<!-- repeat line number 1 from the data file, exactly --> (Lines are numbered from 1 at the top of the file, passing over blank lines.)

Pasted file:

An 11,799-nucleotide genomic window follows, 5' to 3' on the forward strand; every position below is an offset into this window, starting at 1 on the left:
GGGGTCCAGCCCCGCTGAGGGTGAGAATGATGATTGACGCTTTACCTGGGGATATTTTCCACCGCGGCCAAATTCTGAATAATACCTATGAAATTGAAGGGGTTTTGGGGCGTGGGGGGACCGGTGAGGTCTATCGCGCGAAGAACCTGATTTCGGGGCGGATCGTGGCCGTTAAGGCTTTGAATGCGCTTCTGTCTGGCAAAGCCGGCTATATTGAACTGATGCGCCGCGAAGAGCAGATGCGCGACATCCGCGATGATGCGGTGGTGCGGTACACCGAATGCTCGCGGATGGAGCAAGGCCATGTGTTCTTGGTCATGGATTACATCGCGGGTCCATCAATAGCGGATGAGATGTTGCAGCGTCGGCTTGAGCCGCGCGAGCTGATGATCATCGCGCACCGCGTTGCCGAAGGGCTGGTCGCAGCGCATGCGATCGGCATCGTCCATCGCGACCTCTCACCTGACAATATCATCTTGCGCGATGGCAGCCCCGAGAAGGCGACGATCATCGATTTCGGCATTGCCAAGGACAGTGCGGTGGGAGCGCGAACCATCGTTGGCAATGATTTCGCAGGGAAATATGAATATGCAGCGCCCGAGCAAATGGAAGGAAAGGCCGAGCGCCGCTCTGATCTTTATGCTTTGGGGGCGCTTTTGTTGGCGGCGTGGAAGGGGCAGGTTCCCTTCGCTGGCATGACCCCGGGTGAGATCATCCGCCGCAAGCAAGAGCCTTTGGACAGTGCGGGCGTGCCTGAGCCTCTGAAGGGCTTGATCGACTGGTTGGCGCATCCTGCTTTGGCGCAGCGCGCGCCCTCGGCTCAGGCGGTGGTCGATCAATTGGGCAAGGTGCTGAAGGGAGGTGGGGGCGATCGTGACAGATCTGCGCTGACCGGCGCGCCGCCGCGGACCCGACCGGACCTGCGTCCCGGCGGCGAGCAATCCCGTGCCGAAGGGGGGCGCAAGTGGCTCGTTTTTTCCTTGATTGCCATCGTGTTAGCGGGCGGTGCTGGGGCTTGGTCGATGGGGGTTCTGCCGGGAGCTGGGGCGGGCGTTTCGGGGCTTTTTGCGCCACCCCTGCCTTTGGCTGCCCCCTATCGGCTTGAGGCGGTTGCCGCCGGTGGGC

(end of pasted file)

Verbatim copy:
An 11,799-nucleotide genomic window follows, 5' to 3' on the forward strand; every position below is an offset into this window, starting at 1 on the left: